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By Peter Hoskin
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Storm clouds

It must be particularly difficult
for George Osborne to get out of bed this week – and not just because of the
cold. Most mornings he’ll have yet another set of dreary economic figures to
crunch on alongside his breakfast cereal. On Friday, we’re expecting
confirmation that the economy shrank in the last three months of 2012. Today, it’s
the latest public finances data from the Office for National Statistics,
which suggest that borrowing and debt are on the rise.

This rise in the debt, to £1111.6
billion at the end of December, oughtn’t be surprising at all. We always knew
that debt would go up in cash and real terms over this Parliament. And, as of
the Autumn Statement, we knew it would keep on going up as a percentage of GDP,
too.

But what about the borrowing?
Today’s release reveals that public sector net borrowing* for the first nine
months of this financial year (i.e. April to December, 2012) stood at £106.5
billion, a £7.2 billion increase on the £99.3 billion borrowed in the first
nine months of the previous financial year. Basically, a sluggish economy meant
that government spending grew faster than tax receipts.


So, how
does this square with the Government’s aim of getting borrowing down? The basic
point is that the ONS numbers don’t account for various effects—from the
expected 4G windfall, to transfers from the ‘Bank of England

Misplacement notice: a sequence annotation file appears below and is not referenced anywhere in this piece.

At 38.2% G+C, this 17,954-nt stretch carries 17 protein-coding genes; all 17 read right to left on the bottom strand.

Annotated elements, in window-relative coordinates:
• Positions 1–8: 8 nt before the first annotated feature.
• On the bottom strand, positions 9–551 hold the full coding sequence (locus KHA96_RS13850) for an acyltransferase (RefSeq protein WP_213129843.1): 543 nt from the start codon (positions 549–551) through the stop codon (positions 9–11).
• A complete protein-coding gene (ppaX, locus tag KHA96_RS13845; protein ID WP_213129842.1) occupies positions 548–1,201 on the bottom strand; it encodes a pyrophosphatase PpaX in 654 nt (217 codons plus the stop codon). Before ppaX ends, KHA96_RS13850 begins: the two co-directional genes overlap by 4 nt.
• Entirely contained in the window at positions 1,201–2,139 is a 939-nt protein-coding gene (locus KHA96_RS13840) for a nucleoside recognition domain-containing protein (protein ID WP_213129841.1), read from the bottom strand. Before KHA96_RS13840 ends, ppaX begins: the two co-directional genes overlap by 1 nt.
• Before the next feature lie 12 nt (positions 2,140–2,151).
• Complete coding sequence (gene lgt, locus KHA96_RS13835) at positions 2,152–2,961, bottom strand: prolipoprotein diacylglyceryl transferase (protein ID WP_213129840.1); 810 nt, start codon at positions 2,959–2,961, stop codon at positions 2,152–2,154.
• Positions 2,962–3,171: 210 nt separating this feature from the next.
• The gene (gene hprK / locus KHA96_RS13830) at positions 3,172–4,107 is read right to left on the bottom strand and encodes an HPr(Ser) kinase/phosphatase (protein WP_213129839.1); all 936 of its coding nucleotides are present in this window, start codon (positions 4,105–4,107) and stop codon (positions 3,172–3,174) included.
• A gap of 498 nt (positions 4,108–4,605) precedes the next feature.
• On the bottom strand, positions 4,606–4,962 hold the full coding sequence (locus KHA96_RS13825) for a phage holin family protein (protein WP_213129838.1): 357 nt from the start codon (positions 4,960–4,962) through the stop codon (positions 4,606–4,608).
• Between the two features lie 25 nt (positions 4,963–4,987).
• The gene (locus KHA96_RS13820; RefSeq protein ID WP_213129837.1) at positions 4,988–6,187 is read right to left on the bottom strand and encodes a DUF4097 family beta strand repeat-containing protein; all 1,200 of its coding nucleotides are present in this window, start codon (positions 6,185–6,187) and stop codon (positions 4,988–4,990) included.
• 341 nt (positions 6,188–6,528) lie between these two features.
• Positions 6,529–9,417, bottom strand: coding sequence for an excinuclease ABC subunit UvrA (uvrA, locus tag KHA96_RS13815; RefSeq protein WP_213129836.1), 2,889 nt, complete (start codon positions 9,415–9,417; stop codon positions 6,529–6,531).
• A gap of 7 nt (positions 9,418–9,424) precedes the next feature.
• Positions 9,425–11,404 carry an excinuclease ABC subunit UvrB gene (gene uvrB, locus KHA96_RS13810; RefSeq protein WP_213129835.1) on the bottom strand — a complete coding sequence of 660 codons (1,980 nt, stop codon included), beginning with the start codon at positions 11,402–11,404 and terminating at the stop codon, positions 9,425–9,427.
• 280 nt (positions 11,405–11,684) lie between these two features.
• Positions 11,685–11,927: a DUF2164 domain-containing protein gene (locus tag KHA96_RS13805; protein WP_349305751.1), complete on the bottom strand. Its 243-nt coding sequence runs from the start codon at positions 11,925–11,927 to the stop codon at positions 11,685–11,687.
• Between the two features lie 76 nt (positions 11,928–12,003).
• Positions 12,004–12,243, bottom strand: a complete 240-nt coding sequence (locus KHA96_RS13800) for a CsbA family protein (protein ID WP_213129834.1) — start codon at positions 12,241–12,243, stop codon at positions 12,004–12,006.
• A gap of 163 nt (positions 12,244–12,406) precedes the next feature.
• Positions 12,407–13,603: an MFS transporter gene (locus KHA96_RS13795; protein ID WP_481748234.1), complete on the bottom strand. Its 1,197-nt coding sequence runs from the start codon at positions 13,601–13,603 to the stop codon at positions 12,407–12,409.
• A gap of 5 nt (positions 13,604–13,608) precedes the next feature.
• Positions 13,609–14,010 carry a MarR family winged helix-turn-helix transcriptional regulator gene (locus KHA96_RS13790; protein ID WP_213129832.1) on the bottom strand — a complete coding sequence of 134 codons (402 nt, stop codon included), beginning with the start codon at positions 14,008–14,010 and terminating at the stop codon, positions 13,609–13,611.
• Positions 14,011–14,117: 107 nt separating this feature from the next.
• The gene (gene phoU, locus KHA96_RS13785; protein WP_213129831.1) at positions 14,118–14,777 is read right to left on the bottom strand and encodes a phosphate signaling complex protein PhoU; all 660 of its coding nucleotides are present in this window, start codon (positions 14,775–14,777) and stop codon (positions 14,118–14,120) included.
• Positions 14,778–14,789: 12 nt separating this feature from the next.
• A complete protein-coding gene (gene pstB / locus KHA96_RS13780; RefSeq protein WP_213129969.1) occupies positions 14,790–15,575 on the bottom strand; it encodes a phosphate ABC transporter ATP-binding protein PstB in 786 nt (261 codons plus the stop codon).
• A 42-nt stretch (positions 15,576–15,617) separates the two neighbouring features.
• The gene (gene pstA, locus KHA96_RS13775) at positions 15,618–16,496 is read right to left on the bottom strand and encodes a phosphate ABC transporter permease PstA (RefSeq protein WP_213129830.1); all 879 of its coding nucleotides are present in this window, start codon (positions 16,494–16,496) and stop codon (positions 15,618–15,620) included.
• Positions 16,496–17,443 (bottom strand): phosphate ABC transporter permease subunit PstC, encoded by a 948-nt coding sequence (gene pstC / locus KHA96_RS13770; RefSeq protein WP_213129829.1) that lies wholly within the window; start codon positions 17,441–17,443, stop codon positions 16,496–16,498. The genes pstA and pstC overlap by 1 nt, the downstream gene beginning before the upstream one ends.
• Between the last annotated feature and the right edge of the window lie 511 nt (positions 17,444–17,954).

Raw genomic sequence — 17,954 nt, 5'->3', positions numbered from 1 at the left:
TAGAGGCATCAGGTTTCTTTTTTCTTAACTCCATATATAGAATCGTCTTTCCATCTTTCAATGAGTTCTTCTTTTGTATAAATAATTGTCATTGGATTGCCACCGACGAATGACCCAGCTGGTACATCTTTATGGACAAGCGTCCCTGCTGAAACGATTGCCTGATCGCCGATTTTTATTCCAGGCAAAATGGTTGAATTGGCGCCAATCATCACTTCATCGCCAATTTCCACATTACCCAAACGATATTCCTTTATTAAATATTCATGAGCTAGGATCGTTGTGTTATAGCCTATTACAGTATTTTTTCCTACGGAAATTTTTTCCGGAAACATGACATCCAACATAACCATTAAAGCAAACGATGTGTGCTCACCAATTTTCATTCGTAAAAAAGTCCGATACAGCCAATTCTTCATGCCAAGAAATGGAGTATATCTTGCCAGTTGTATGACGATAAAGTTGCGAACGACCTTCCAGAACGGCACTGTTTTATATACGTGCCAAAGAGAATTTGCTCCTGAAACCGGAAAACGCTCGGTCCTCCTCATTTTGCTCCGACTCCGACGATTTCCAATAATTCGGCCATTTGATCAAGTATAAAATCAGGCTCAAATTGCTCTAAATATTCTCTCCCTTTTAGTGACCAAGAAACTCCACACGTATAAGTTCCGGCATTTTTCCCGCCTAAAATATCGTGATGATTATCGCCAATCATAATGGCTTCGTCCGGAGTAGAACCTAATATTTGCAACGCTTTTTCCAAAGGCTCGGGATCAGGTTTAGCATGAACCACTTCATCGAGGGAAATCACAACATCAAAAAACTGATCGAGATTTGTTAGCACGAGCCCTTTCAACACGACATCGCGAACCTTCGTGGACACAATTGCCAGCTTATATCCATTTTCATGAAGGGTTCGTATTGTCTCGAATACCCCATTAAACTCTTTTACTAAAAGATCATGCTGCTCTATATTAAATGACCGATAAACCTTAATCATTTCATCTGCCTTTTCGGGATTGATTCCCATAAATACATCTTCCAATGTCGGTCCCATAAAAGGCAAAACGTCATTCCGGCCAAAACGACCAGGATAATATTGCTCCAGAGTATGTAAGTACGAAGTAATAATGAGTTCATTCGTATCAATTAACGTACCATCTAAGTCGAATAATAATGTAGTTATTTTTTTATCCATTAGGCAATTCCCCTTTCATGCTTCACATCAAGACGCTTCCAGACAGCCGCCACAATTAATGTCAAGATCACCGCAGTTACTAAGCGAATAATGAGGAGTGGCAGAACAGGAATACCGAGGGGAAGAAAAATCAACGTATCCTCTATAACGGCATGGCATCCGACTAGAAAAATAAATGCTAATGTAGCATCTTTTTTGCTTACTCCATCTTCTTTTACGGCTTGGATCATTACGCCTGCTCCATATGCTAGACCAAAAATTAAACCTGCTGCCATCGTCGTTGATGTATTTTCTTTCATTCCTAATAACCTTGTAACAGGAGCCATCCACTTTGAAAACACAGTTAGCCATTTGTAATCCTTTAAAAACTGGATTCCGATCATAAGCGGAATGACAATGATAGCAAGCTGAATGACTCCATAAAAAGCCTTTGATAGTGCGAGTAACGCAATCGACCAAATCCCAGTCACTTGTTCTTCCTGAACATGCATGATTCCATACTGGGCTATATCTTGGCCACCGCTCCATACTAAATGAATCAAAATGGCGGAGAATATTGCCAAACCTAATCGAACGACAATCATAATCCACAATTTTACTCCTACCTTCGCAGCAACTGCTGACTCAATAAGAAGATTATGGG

Asset Purchase Facility Fund’—that the Office
for Budget Responsibility includes in its forecasts for the financial year as a
whole. The OBR still have borrowing falling from £121 billion in
2011-12 to £108 billion in 2012-13. And, judging by the analysis of today’s
figures
that that they’ve just released, they still seem fairly sanguine about the
Government achieving that, although it is probably much closer than the
Chancellor would wish. Here are two key paragraphs from that analysis:

“4. Two one-off items are expected to reduce
borrowing in the remainder of the year: £11.5 billion from the transfer of the
proceeds of the Asset Purchase Facility (APF) to the Exchequer in the final
quarter; and the proceeds of the 4G spectrum auction before the end of the
fiscal year. We assumed in the December [Economic and Fiscal Outlook] that the
spectrum auction would raise £3.5 billion, in line with published estimates by
outside industry experts.

5. Excluding these items, our forecast
implies that PSNB in the remaining three months of the year would need to be
£6.3 billion lower than last year to match the December EFO forecast [for
borrowing of £108 billion in 2012-13]. This implies modestly higher receipts
growth and weaker spending growth than we have seen in the year-to-date. In the
EFO we expected this to come about through stronger growth in receipts from
self assessment income tax and VAT than have been seen so far this year and
continued underspends in central government departments in the later months of
the financial year.”

Whether
this changes in future… well, it’s possible. Every set of fiscal forecasts
seems to look more precarious than the last, and it's hardly encouraging that the Chancellor is left having to rely on various windfalls and transfers to meet his mark. But, in the meantime, pay little
heed to Labour and their attacks on the Government. As any fule kno, Labour
would have borrowed even more

* Excluding the distortive effects of the Royal
Mail pensions transfer.

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